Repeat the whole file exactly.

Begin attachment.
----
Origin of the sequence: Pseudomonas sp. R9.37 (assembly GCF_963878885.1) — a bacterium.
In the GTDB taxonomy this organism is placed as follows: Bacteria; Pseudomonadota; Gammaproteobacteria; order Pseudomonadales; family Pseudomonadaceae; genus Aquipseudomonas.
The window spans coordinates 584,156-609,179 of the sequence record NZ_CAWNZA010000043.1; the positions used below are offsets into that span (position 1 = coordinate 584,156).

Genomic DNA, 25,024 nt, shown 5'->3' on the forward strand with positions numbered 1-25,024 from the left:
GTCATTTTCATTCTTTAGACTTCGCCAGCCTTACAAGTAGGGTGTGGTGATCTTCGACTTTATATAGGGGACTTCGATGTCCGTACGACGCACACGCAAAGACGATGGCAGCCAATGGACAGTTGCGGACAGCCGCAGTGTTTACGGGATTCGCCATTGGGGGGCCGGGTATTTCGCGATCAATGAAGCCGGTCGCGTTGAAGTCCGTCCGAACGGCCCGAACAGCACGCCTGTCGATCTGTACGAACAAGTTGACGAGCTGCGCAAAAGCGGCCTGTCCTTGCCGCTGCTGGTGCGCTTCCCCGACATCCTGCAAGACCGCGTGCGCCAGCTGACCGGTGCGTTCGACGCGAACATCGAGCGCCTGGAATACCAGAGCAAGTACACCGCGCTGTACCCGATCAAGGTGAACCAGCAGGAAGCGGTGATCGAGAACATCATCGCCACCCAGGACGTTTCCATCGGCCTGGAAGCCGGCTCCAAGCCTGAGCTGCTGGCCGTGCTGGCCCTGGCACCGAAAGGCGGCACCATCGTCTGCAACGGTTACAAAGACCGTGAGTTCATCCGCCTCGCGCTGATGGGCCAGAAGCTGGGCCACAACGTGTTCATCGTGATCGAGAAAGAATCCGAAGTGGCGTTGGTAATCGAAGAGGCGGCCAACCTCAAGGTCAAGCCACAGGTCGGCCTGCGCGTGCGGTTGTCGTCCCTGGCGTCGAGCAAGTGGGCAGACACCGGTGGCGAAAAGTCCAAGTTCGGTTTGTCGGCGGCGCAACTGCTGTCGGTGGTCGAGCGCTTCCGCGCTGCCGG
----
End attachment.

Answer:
Origin of the sequence: Pseudomonas sp. R9.37 (assembly GCF_963878885.1) — a bacterium.
In the GTDB taxonomy this organism is placed as follows: Bacteria; Pseudomonadota; Gammaproteobacteria; order Pseudomonadales; family Pseudomonadaceae; genus Aquipseudomonas.
The window spans coordinates 584,156-609,179 of the sequence record NZ_CAWNZA010000043.1; the positions used below are offsets into that span (position 1 = coordinate 584,156).

Genomic DNA, 25,024 nt, shown 5'->3' on the forward strand with positions numbered 1-25,024 from the left:
GTCATTTTCATTCTTTAGACTTCGCCAGCCTTACAAGTAGGGTGTGGTGATCTTCGACTTTATATAGGGGACTTCGATGTCCGTACGACGCACACGCAAAGACGATGGCAGCCAATGGACAGTTGCGGACAGCCGCAGTGTTTACGGGATTCGCCATTGGGGGGCCGGGTATTTCGCGATCAATGAAGCCGGTCGCGTTGAAGTCCGTCCGAACGGCCCGAACAGCACGCCTGTCGATCTGTACGAACAAGTTGACGAGCTGCGCAAAAGCGGCCTGTCCTTGCCGCTGCTGGTGCGCTTCCCCGACATCCTGCAAGACCGCGTGCGCCAGCTGACCGGTGCGTTCGACGCGAACATCGAGCGCCTGGAATACCAGAGCAAGTACACCGCGCTGTACCCGATCAAGGTGAACCAGCAGGAAGCGGTGATCGAGAACATCATCGCCACCCAGGACGTTTCCATCGGCCTGGAAGCCGGCTCCAAGCCTGAGCTGCTGGCCGTGCTGGCCCTGGCACCGAAAGGCGGCACCATCGTCTGCAACGGTTACAAAGACCGTGAGTTCATCCGCCTCGCGCTGATGGGCCAGAAGCTGGGCCACAACGTGTTCATCGTGATCGAGAAAGAATCCGAAGTGGCGTTGGTAATCGAAGAGGCGGCCAACCTCAAGGTCAAGCCACAGGTCGGCCTGCGCGTGCGGTTGTCGTCCCTGGCGTCGAGCAAGTGGGCAGACACCGGTGGCGAAAAGTCCAAGTTCGGTTTGTCGGCGGCGCAACTGCTGTCGGTGGTCGAGCGCTTCCGCGCTGCCGG